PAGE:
Ausma Zehanat Khan’s A Deadly Divide (January, 2020)

No details yet, sorry!

Barry Forshaw’s Crime Fiction: A Reader’s Guide (Early November, 2019)

The blurb: There are few contemporary crime fiction guides that cover everything from the golden age to current bestselling writers from America, Britain and all across the world, but the award-winning Barry Forshaw, one of the UK’s leading experts in the field, has provided a truly comprehensive survey with definitive coverage in this expanded new edition of the much admired Rough Guide to Crime Fiction. Every major writer is included, along with many other more esoteric choices. Focusing on a key book (or books) by each writer, and with essays on key crime genres, Crime Fiction: A Reader’s Guide (with a foreword by Ian Rankin) is designed to be both a crime fan’s shopping list and a pithy, opinionated but unstuffy reference tool and history. Most judgements are generous (though not uncritical), and there is a host of entertaining, informed entries on related films and TV.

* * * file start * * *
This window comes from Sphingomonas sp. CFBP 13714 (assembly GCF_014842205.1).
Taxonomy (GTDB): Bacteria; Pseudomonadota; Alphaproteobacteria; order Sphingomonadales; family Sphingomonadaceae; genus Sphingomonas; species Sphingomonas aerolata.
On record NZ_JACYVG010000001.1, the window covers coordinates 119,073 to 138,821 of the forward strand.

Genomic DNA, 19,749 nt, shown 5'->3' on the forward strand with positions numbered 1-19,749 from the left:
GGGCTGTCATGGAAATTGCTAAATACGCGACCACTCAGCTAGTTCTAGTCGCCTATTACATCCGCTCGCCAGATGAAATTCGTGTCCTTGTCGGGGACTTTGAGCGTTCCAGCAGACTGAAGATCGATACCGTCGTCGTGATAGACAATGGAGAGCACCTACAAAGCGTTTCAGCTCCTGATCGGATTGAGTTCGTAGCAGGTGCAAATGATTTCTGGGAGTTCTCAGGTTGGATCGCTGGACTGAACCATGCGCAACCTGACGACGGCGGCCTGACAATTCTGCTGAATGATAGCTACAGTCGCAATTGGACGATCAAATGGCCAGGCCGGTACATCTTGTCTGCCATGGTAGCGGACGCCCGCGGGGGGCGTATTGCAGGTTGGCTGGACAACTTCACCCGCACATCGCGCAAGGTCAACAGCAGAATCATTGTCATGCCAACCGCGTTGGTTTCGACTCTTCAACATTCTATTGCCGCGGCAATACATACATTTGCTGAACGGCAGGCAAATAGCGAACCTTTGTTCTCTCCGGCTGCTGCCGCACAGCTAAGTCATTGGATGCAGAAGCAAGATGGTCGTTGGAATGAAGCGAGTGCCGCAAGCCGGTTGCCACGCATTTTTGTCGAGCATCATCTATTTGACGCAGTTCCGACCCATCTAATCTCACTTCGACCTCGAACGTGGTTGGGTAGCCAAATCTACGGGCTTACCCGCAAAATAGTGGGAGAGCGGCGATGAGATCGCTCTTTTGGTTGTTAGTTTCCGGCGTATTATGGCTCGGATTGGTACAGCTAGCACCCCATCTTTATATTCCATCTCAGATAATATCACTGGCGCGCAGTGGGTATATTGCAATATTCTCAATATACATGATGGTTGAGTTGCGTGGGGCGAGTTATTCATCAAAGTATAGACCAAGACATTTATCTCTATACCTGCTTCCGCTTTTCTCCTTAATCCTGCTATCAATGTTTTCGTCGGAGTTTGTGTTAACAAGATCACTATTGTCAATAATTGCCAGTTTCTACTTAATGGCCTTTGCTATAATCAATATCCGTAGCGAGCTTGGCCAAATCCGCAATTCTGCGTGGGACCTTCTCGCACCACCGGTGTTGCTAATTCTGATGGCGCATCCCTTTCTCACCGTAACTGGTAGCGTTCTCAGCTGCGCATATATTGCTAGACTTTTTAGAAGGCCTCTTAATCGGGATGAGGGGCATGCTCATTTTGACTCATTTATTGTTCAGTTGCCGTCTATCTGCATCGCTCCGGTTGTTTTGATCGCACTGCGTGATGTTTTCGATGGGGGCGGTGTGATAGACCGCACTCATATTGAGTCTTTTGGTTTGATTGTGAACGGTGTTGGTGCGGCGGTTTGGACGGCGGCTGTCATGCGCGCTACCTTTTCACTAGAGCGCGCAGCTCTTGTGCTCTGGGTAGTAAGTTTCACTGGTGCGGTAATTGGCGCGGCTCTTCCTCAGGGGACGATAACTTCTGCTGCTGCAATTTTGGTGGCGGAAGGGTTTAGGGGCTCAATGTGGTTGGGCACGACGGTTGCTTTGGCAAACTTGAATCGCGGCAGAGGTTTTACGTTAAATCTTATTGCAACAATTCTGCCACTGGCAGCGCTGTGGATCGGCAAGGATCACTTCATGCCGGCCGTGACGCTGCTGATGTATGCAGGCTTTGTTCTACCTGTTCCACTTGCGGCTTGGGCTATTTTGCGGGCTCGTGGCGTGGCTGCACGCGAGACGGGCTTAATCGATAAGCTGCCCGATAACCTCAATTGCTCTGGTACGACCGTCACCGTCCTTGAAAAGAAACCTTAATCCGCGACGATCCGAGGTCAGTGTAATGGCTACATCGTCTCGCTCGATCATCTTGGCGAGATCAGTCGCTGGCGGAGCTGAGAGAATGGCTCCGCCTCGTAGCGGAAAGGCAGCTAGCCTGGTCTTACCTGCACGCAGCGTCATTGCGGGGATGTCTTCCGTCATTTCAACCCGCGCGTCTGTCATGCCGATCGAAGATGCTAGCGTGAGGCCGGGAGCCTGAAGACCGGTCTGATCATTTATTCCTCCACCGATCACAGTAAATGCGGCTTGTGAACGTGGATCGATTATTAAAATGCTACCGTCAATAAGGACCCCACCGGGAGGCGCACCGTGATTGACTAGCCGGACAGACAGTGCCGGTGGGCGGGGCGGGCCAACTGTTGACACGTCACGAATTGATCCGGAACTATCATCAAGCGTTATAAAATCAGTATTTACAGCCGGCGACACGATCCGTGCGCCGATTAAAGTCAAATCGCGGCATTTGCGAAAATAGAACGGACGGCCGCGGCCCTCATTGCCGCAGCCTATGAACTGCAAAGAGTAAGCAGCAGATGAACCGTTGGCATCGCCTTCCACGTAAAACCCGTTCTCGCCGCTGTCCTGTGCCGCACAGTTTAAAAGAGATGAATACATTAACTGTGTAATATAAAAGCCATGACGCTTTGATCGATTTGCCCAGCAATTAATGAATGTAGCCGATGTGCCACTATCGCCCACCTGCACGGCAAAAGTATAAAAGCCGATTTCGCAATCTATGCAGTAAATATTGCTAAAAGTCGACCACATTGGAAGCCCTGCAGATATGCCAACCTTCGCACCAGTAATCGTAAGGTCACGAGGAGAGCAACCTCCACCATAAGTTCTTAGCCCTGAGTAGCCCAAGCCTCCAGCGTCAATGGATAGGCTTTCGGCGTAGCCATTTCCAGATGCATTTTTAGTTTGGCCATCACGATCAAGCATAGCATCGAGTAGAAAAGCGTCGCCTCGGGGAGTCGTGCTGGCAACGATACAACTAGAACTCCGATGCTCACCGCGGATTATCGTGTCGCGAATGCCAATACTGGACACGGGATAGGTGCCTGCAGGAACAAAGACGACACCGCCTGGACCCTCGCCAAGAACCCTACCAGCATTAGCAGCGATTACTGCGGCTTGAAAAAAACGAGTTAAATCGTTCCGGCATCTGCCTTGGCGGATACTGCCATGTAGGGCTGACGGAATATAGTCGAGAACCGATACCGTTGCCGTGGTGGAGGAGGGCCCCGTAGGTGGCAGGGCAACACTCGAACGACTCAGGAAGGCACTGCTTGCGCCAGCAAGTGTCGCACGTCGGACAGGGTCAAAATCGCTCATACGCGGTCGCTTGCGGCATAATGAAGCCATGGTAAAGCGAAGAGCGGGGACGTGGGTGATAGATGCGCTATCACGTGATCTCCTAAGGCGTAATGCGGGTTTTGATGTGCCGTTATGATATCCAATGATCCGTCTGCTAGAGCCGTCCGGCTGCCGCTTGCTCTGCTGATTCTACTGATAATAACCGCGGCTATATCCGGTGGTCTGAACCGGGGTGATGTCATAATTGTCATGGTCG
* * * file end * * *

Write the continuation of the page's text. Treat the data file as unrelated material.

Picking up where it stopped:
With his new encyclopaedia of crime coming soon, here’s Forshaw’s thoughts on the pleasure of reading as a reviewer/expert:

“ . . . it’s a subject I’ve mused upon repeatedly. Can I really just enjoy a new crime thriller novel if I were tackling it as an ordinary reader, without bringing my critical faculties to bear – or thinking about the possible review I might be writing for The Guardian or the Financial Times? The answer is probably ‘yes’ to the former question – a really strikingly written novel will draw you inexorably into its world, in immersive fashion. But the corollary for me is that I will be thinking how best to talk about how the author manages their effects. And that syndrome kicks in – whether I want it to or not – even when I’m reading a book that I don’t have to review! It’s an occupational hazard, I suppose.”

Paul Burke
August 2019